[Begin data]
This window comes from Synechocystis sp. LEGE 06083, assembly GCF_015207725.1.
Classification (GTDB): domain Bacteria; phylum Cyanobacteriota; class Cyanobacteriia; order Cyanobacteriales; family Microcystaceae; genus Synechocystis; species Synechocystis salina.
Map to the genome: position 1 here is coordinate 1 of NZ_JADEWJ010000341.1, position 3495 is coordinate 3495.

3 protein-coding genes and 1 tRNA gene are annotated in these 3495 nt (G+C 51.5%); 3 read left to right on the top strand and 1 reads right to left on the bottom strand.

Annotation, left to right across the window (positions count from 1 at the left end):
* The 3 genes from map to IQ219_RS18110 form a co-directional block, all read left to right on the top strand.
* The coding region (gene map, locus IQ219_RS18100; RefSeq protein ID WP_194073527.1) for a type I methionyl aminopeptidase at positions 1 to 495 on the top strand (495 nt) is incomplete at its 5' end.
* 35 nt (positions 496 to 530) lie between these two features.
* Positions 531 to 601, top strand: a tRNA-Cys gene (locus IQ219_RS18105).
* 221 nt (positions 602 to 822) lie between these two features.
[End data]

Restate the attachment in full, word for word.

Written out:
This window comes from Synechocystis sp. LEGE 06083, assembly GCF_015207725.1.
Classification (GTDB): domain Bacteria; phylum Cyanobacteriota; class Cyanobacteriia; order Cyanobacteriales; family Microcystaceae; genus Synechocystis; species Synechocystis salina.
Map to the genome: position 1 here is coordinate 1 of NZ_JADEWJ010000341.1, position 3495 is coordinate 3495.

3 protein-coding genes and 1 tRNA gene are annotated in these 3495 nt (G+C 51.5%); 3 read left to right on the top strand and 1 reads right to left on the bottom strand.

Annotation, left to right across the window (positions count from 1 at the left end):
* The 3 genes from map to IQ219_RS18110 form a co-directional block, all read left to right on the top strand.
* The coding region (gene map, locus IQ219_RS18100; RefSeq protein ID WP_194073527.1) for a type I methionyl aminopeptidase at positions 1 to 495 on the top strand (495 nt) is incomplete at its 5' end.
* 35 nt (positions 496 to 530) lie between these two features.
* Positions 531 to 601, top strand: a tRNA-Cys gene (locus IQ219_RS18105).
* 221 nt (positions 602 to 822) lie between these two features.